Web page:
Are you the type of person who prefers a straight road, where you can see far off into the distance and know exactly what lies in front of you?
Or are you the type who likes twists, turns, and surprises around the corners?
If you’re the surprise-loving type, today’s walk is perfect for you, because every time we turned a corner or came up to the top of a hill, the view or the path itself changed completely.
We started our walk today in sunshine along a narrow, paved country road with old stone walls covered in ivy, tall hedges, and green fields with cows or sheep stretching off to both sides.
Our first turn of the day took us off the paved road and onto a rocky farm road that continued through fields.
Another turn and we were walking through a pine forest. We climbed over a wooden stile and walked on a wide, grassy path through an area recently logged. The path rose up steeply, and at the top we were rewarded with views of the mountains in front of us, and now familiar Sugar Loaf mountain behind us. We caught glimpses of this mountain all day yesterday, and it really puts into perspective how little distance we’ve actually covered.
The grassy path narrowed, and as we turned another corner we found ourselves walking single-file on a boot-sucking-muddy, narrow track that wound through tightly packed – and very prickly – gorse bushes.
We crossed an actual paved road and after winding along for a short distance crossed the Glenmacnass River on a shaky wooden bridge and headed into a dark forest.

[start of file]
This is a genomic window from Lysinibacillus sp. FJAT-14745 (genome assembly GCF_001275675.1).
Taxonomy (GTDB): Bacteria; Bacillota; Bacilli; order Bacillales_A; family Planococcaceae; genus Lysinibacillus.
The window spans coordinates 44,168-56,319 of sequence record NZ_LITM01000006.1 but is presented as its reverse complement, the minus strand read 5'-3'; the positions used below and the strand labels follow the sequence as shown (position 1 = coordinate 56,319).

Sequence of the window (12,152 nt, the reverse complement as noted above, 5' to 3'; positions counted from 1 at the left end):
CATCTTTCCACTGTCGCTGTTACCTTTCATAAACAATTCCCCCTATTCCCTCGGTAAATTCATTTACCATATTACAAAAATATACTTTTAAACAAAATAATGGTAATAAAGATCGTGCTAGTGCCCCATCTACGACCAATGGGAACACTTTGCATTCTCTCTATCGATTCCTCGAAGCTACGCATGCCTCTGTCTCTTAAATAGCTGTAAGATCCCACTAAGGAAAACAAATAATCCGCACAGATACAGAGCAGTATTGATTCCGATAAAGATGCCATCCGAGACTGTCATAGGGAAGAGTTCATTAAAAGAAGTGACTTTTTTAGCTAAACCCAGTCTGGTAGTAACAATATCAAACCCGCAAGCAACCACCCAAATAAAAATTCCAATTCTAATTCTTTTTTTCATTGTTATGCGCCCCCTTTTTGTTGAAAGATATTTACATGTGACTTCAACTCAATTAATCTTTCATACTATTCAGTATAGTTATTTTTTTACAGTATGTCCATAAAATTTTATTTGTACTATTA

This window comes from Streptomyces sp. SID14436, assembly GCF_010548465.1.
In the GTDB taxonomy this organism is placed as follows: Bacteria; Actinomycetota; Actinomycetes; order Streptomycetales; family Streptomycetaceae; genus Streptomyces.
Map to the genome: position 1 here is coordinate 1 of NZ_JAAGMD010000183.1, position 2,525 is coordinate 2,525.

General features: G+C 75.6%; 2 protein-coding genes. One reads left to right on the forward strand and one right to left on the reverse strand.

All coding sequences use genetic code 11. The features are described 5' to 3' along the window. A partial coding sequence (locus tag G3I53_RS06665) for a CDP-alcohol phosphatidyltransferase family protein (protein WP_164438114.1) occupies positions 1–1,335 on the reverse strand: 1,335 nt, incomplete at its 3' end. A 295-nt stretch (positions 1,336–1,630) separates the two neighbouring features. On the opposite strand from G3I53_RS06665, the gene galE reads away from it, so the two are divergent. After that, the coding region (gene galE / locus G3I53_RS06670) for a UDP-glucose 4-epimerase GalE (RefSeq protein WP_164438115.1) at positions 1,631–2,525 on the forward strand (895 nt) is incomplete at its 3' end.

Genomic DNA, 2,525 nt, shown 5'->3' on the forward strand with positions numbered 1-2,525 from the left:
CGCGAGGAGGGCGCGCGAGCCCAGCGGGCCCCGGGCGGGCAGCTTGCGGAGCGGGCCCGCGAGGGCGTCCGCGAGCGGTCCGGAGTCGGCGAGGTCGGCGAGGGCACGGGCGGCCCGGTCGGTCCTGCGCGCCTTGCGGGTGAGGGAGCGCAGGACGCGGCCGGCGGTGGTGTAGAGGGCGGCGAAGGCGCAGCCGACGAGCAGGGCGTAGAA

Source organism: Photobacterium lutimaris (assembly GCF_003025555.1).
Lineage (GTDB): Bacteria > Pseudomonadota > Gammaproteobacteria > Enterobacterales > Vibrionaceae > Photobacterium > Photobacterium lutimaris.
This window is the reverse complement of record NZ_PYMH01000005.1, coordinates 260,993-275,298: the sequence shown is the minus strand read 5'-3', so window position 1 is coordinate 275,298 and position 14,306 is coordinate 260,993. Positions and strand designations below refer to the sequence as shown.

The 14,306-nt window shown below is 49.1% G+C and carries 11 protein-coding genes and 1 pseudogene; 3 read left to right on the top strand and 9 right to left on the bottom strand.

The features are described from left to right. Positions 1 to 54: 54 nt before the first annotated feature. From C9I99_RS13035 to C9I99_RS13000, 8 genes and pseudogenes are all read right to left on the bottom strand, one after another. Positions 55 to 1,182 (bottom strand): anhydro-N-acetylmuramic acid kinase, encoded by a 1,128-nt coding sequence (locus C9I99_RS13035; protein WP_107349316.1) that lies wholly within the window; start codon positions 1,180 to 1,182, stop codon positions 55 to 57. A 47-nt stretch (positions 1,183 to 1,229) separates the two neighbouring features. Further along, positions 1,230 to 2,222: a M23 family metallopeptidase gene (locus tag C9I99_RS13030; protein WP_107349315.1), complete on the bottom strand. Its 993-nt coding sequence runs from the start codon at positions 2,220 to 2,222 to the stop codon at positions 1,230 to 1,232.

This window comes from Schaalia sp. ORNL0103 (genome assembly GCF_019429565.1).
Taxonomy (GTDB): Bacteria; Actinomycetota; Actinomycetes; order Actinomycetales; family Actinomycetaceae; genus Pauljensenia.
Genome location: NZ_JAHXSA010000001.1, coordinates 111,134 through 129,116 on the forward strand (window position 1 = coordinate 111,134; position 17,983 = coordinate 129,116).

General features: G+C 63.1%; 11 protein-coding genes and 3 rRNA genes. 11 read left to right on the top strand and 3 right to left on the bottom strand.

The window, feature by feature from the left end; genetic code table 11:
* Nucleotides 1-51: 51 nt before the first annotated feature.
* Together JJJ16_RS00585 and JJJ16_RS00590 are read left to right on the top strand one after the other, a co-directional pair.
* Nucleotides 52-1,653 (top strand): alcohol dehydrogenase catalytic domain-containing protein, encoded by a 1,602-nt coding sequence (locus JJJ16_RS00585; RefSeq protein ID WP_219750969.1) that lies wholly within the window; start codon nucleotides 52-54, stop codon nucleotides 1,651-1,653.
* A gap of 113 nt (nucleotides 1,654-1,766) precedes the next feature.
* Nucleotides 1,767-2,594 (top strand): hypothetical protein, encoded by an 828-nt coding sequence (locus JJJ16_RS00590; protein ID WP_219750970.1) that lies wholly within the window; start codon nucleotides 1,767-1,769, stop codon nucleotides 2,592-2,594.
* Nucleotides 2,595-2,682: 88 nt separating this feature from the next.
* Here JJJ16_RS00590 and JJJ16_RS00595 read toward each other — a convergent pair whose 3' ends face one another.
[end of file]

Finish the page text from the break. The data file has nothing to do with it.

So little sunlight reaches the floor of some of these forests that moss covers all of the trees, rocks, and stone walls. It’s so dark that we can’t see more than a few feet into the forest. No wonder fairy tales always featured scary creatures lurking in the forest!
Another turn and we walked up a hill on a wide, rocky forest road. Mike’s tall enough that he can see over most of the bushes, but I had to wait for a break before I could see a small town and a church steeple in the valley far below us.
The wide forest road narrowed, and suddenly we were walking up a very steep incline on large rocks, reminding us of hiking in Vermont. We crested the hill and both the Upper and Lower Lakes of Glendalough (which in Irish means “valley of the two lakes”) came into view. Glendalough is today’s destination, but we know we have many more turns ahead of us before we reach tonight’s B&B.
Another turn and we were off the stony forest road onto another boggy, muddy forest path. We climbed over a series of four wooden stiles which ended at another paved road, with the Glendalough Hotel in front of us.
We were greeted by throngs of tourists spilling from several large tourist busses, somewhat of a shock to our system after walking all day and seeing only 4 other people. The visitor center houses several interesting exhibits about the history of Glendalough, and the short movie explains how Saint Kevin settled here in the 6th century and founded a monastery which eventually attracted thousands of students. He left behind a small stone church, a larger stone cathedral, and a 108′ tall Round Tower built over 1000 years ago.
Our guidebook describes a 15 minute walk from the hotel to the Riversdale B&B along the Glendasan River. Riversdale is on the other side of the river, which means we walk across the large stones that cross the river to get to the other side.
We maintain our balance and safely reach the lovely house, surrounded by stone walls and gardens. We only walked 6 miles today, but the three hour journey included a wide variety of scenery, paths, ups and downs, and even weather with sunshine early on, overcast skies, and a bit of mist that threatened to turn into rain but was never worth putting on raingear. This is our last night of the walking tour, complete with another roundtrip journey over the rocks in the river to get to dinner – stay tuned for that story.